“Petra is becoming Chinese,” I told my wife one night over dinner.
“I’m becoming like my friends!” my daughter corrected me.
She is becoming Chinese. Children don’t just absorb language but culture as well. The kid talks like a Chinese person, struts like a Chinese person, reacts to situations like a Chinese person, and doesn’t seem to understand what’s wrong with tossing trash on the ground like a Chinese person.
I was sitting with my three and a half year old daughter in a park one day when it occurred to me that she probably didn’t know what the word waiguoren means. This word means foreigner, and wherever we go in Taizhou a choir of people chattering “Waiguoren, waiguoren, waiguoren,” follows us. So I explained what this word meant to my kid, and she just sort of listened and stared off into the distance. I wasn’t sure if she got it.
Then a little later we went over to a playground and a little Chinese girl got into my daughter’s face and mockingly called her a waiguoren. Petra clocked her with a right hook. Apparently, she understood.
My daughter has already spent a good deal of her childhood in China, a country where kids seem to be a little meaner, more aggressive, and more direct than they are in floofy poofy, “everybody’s a winner” Western cultures. She is growing up tough here, that’s for sure. Not only do Chinese kids seem to lack discipline in regards to being mean to each other, but many behaviors that Western culture considers rude just don’t register here. My daughter also looks and speaks differently than them, making her an increasingly easier target the more she is able to interact.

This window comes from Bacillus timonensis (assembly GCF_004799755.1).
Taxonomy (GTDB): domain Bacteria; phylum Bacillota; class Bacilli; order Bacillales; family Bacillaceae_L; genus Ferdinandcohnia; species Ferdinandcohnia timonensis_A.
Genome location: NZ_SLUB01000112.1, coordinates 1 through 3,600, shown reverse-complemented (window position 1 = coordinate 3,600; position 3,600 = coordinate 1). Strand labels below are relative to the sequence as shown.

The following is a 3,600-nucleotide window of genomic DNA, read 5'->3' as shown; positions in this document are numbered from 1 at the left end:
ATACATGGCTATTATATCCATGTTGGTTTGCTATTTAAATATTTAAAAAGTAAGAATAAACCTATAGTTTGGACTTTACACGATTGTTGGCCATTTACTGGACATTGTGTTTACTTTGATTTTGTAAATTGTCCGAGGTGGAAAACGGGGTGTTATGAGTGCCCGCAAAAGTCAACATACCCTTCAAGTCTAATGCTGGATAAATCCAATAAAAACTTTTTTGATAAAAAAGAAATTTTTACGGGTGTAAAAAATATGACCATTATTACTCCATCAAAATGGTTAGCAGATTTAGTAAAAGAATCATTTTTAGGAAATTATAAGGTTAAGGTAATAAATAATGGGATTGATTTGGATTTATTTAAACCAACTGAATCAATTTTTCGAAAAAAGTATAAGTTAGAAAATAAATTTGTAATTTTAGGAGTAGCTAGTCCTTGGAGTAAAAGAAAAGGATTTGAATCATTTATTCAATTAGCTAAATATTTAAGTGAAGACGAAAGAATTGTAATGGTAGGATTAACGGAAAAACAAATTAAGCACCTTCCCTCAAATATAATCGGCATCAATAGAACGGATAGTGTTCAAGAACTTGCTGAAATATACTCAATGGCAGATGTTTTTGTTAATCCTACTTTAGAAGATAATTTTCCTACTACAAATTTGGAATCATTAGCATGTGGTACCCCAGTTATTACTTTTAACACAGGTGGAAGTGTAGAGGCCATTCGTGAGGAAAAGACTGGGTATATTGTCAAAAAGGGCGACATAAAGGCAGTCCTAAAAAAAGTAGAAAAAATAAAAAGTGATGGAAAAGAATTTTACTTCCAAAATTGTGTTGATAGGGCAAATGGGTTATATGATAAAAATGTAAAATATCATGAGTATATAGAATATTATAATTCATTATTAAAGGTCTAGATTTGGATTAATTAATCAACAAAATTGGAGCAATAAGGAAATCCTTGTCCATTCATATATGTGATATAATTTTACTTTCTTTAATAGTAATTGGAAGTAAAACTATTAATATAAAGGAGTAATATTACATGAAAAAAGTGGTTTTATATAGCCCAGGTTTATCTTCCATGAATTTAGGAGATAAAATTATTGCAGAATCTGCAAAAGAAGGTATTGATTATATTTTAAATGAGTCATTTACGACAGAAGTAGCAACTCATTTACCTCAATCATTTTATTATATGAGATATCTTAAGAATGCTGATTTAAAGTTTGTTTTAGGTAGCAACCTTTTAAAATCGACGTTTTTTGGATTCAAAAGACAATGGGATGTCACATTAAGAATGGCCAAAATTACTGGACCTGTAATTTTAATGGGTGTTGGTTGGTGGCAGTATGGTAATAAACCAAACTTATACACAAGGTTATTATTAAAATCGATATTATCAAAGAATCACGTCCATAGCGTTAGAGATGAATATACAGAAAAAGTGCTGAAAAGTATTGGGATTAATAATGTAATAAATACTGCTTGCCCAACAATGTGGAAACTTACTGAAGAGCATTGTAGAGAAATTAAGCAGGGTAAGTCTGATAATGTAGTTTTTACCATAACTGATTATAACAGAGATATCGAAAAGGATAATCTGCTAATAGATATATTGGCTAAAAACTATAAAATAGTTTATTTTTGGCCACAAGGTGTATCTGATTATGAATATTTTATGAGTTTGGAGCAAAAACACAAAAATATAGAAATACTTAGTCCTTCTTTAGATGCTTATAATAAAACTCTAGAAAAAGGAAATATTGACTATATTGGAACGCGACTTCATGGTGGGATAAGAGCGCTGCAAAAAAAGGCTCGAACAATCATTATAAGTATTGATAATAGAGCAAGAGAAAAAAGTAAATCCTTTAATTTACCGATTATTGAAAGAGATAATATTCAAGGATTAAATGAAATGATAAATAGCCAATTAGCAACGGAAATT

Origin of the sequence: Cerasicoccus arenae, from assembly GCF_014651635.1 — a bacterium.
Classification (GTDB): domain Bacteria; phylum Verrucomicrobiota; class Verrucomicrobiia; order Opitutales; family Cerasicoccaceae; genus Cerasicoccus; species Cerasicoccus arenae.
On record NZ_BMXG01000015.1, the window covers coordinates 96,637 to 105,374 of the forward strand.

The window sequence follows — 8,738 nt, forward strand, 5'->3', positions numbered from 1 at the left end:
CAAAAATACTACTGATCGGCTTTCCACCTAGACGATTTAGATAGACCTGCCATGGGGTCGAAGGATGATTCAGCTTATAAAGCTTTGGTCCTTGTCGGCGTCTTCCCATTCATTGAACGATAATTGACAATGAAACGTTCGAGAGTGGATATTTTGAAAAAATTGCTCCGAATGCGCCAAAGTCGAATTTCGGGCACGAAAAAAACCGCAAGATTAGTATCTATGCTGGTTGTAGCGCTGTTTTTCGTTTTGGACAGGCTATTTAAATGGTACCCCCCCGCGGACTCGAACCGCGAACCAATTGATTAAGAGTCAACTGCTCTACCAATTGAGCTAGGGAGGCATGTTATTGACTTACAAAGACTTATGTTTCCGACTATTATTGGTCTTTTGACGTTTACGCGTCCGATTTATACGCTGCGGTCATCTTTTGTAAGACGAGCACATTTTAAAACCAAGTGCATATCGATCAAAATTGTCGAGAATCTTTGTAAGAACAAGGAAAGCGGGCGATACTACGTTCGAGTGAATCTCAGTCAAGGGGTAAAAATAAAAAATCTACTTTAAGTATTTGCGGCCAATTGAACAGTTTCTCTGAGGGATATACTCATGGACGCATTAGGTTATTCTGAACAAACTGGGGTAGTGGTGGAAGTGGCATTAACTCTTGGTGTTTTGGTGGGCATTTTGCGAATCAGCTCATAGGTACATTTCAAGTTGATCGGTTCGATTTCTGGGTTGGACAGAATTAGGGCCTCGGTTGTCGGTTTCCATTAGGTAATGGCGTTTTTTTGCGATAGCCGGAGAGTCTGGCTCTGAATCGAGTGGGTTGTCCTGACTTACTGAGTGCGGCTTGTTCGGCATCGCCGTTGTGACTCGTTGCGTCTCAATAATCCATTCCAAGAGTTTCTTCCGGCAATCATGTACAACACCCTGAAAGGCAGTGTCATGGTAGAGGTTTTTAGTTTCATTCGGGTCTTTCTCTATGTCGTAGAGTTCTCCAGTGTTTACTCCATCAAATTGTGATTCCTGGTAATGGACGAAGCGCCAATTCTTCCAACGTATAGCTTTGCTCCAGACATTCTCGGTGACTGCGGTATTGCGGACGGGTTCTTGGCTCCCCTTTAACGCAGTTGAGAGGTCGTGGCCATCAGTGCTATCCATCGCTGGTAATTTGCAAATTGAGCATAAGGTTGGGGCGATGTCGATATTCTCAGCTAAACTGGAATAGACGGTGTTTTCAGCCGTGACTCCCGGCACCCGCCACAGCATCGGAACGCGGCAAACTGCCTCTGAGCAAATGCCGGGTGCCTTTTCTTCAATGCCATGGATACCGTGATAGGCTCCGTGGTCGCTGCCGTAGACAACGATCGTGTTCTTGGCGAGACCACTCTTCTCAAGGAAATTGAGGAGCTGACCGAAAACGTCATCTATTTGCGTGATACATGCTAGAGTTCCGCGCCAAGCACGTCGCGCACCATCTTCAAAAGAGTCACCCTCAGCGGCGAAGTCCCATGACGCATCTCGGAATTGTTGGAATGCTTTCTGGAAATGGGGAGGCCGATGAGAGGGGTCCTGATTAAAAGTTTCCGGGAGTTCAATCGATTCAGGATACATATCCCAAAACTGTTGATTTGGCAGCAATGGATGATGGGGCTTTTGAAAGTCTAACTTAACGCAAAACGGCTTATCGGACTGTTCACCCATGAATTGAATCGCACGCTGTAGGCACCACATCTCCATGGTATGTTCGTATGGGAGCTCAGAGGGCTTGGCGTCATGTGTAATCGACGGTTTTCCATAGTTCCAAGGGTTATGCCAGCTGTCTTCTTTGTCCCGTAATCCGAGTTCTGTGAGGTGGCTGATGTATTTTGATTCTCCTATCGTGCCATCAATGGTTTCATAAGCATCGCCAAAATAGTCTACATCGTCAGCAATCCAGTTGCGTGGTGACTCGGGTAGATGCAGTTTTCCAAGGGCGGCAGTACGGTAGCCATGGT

She has responded by being the alpha-kid. She pushes bigger kids out of her way and mixes it up with her equals. She often dominates the playing, coming up with the ground rules and telling her playmates what to do. The kid is small for her age, but she is a real brute who knows how to dish it. Though she can take it too.
Though she seems a little confused here as to what constitutes proper social protocol. She has yet to understand how to behave in various different contexts. Pushing back against a bigger boy who is barreling through the other kids on a playground is one thing, saying something mean to an innocent bystander is another.
It is sometimes an embarrassing position being the father of a little girl who sometimes decides to insult or push other kids on the playground, but it seems to me as if she just thinks this is what kids do here. It is what they do.
But this does is not really as bad as it may sound. It all works out, my kid has friends, and, for the most part, she doesn’t act much differently than any other Chinese kid. For each time that my daughter has told some kid on the playground that she doesn’t want to play with him/ her some Chinese kid has said the same to her. Kids have very thick skins, they take insults and bounce back fast.
China is made up of those who dominate and those who are dominated. It is like this everywhere, but here it seems to be to the extreme. There is a clear line between the two groups, and you can see where everybody stands. For men, there are meatheads and geeks; for women, dragon ladies and mice. This is a culture that conspicuously lacks middle grounds.
My daughter, though female, has taken a few plays from the meatheads’ strategy, but mostly she is over aggressive because she really just wants to play with the other kids and she seems to think she’s doing it right. On the playground she has modeled herself off of the little boys who knock the other kids out of the way and proclaim their position as the king of the mountain. My kid hasn’t yet realized that she is much too little to usurp those kings, but she keeps trying anyway.